I’m not sure what to make of this card really. Discarding your hand to potentially draw into your best three spells is a good thing, but for 7 mana? Steep cost and makes it near-unplayable in Standard or even Modern. This could be good for Commander decks where you have the time to build up enough resources to cast this, but for Standard this is a junk mythic at best.descenduponthesinfulA lot of people have been down on this card, and I can kind of see why, because you do have a better option than this with Planar Outburst from Battle For Zendikar, which is cheaper by one-mana and has a better upside too. However, given how we have some really annoying creatures that have recursion possibilities one way or another, getting to exile them instead is important. And you get a 4/4 flier for your troubles, unlike with Planar Outburst which gives you a ground creature instead, and that can be the decider in a grindy match. Not all that great for Standard, but I can definitely envision this seeing play as a complementary wrath.

seasonspastA disappointing, generic, expensive green mythic. Did we really need any more of these? There were a lot of good avenues for Wizards to make a cool green mythic for this set, but they just seem to have fallen back on this travesty, which doesn’t fit at all with the rest of the set. They could have given us a legendary human here, or even a werewolf legendary, but nope, we got something distinctly boring. A ramp deck is the only place I really see this working, and even then only as a one-of, because they have expensive things to be casting all the time.

ulvenwaldhydraAnother boring green mythic. Another hydra creature in a set that doesn’t need it. The only really good hydra in recent times is Polukranos, World Eater from the Theros block, and that actually fit really well with the mechanics of the block. Hooded Hydra from Khans of Tarkir was similar, but nowhere near as competitive. And now we have this silliness. You can’t even really use this in a Landfall deck because with the rotation of the fetchlands from Khans of Tarkir, those decks lose most of their power. I’m just seriously disappointed with this.

geralfsmasterpieceOn the surface, this looks really good. But once you start trying to figure out how to best use it in a deck, you realize that this really, really sucks. A 5-mana 7/7 flier is an amazing rate. But the drawbacks on this card are real. And it is those drawbacks that make this one of the dreaded trap mythics that Wizards likes to put into every set. This is a card that wants you to be empty-handed for as long as it is on the board, which means that it is automatically bad for control decks. And further still, paying 4 mana and discarding three cards AND Geralf’s Masterpiece still entering tapped is a huge downside. Good for Limited perhaps, but nowhere near good enough to see Standard play, let alone Modern.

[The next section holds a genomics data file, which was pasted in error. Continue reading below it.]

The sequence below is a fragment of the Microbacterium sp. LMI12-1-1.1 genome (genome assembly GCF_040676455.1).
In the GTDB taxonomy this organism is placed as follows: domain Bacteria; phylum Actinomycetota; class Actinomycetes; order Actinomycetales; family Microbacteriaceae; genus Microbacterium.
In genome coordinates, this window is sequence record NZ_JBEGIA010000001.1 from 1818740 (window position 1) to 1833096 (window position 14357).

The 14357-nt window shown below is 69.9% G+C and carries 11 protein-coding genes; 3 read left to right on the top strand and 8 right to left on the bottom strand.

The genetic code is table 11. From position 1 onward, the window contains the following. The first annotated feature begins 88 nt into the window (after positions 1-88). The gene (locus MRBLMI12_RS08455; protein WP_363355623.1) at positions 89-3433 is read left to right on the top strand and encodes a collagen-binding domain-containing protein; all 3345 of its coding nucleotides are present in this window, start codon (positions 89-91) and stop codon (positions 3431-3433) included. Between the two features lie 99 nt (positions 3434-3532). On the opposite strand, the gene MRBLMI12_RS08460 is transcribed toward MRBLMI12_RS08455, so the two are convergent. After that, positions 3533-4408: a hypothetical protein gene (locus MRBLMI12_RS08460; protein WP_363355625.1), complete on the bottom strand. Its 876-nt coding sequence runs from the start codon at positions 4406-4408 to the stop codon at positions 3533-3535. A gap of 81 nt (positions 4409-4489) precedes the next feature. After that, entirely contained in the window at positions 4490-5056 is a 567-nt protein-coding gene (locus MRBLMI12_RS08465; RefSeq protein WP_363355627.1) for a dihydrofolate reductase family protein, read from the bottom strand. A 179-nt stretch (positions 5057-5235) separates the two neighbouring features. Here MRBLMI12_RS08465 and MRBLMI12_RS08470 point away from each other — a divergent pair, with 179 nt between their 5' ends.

StartledAwakePersistentNightmareI’ve heard a lot of arguments recently over how generally mythic slots are given over to cards that are pushed for tournament play and aren’t mythic solely for the cool factor or what have you. I think this is a card that does both. Obviously you want to be casting this when the opponent’s shields are down, or with some protection up, but even then, should you have to discard it into your graveyard, you can recur it and the flip side is solid. It can only be chumped with a token really, and then it goes to your hand. Either side of the card provides some good value and I wouldn’t be surprised to see people trying to abuse this in some way.

thegitrogmonsterAnother sweet flavourful card that also recently saw some lore on the mothership. Being a Frog Horrir is just too awesome for words, if I’m honest, but damn. While not particularly exciting, I think that Gitrog is just as good a card as Woodland Bellower from Magic Origins last year. They both push for some niche decks with an extremely specific game-plan while also being big-beaters with upside. If you can combine this with Mina and Denn, Wildborn from Oath of the Gatewatch, then you can have some really busted plays where you are potentially ramping up with 3+ lands on the field in a single turn. I would love to see something like that happen. And the cool thing is that the downside of the card leads into a good upside and the card can end up being neutral on advantage.


That’s all the mythics for now. I’ll be back in a couple days to look at some specific rares from the set that I am really excited to be brewing with and also some that I think are complete misses. Stay tuned!


Posted on March 27, 2016, in Gaming, Gaming News, Magic the Gathering, News, TCG News and tagged , , , , , , , , , , , , , , , , , , , , , , , , , , , , , , , , , , , , , , , , , , , , , , , , , , , , , . Bookmark the permalink. 1 Comment.